The demand for food, feed and fuel will continue to rise as the world population grows and becomes more affluent. Meeting this demand will be especially challenging because of global warming, say climate experts, and the impacts of climate variability could make food markets even more volatile, adds Rosamond L. Naylor, professor of environmental Earth system science at Stanford University.
Naylor led a symposium on the compound effects of climate change and climate variability on food security at the annual meeting of the American Association for the Advancement of Science (AAAS) February 17th.
The symposium focused on two examples of climate variability: changes in growing-season temperature extremes beyond the range observed in the historical record, and changes in the El Niño–Southern Oscillation (ENSO) phenomenon – the most energetic form of year-to-year climate variability known.
Panelist David S. Battisti, professor of atmospheric sciences at the University of Washington, addressed key challenges in assessing the impact of extreme temperatures in coming decades. According to Battisti, global warming models forcast that temperature variability will increase as the average temperature warms, greatly compounding the likelihood of extreme heat and droughts. Unfortunately, these models typically have too much temperature variability in their simulations of present-day climate, he said. Battisti's talk focused on the cause of these modeling biases and their impact on climate forecasting.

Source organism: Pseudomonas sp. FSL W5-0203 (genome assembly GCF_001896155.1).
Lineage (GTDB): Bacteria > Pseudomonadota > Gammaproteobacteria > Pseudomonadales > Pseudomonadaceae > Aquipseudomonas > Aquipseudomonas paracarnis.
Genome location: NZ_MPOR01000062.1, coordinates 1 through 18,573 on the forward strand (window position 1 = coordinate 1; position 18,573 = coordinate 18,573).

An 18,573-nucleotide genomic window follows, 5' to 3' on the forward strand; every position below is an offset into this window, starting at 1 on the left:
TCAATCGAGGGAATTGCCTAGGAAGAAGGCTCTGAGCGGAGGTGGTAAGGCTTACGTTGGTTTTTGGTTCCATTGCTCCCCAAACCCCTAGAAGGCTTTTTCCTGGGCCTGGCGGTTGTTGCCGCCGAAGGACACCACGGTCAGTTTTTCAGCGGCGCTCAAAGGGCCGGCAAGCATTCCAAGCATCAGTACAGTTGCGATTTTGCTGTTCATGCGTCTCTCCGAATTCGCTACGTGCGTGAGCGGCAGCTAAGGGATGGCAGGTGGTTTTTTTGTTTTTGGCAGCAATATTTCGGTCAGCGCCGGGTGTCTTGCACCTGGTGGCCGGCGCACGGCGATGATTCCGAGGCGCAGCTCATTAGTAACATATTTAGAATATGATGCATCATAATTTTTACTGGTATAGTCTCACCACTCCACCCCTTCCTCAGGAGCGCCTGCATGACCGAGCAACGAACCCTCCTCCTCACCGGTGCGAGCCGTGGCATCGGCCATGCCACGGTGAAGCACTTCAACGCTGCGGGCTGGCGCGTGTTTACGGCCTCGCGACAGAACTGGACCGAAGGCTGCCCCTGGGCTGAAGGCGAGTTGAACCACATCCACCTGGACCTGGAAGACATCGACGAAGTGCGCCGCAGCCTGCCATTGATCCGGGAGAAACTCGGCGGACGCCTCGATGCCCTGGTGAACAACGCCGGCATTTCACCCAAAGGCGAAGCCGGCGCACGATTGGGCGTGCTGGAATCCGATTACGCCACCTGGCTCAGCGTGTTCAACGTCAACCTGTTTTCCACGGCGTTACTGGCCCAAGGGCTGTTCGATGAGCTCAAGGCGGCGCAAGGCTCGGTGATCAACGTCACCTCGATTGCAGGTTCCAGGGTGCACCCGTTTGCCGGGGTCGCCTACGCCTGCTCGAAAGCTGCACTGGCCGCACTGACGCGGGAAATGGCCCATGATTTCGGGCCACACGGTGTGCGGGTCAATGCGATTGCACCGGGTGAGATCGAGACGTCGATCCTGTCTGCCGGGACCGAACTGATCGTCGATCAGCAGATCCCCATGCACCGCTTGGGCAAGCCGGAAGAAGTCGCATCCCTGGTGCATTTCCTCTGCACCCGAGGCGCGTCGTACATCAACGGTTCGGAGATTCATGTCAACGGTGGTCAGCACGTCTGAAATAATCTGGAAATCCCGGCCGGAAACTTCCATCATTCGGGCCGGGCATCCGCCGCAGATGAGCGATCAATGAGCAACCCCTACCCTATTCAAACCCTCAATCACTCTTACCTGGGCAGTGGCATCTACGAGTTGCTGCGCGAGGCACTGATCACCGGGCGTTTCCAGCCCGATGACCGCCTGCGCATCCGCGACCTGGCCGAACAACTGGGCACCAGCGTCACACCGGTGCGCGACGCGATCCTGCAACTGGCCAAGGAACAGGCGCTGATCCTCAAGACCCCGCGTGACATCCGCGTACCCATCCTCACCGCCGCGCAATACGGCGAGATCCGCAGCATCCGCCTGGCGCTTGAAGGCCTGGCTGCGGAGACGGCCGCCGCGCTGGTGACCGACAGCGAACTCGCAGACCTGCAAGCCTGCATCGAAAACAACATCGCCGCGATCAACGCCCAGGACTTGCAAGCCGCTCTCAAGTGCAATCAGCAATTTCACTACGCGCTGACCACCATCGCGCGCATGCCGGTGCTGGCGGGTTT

Panelist Daniel J. Vimont, associate professor of atmospheric and oceanic sciences at the University of Wisconsin-Madison, discussed the impacts of El Niño in a warmer world. ENSO impacts can be severe in regions in and surrounding the tropical Pacific, and can extend around the globe, he said. ENSO variability – its return period and intensity – are very sensitive to changes in mean conditions in the tropical Pacific, he added, but these conditions are notoriously difficult to simulate using the present generation of global climate models. Vimont presented results from the linear ocean atmosphere model (LOAM), a new scientific tool for estimating global warming's impact on ENSO variability.
Naylor addressed the impacts of climate on global markets for major staple commodities, which are already under pressure from increased population-, income-, and energy-driven demands. She outlined the potential effects of climate variability on regional trade patterns, price volatility, policy responses and human welfare.
Mark Shwartz is the Communications/Writer at Precourt Institute for Energy at Stanford University.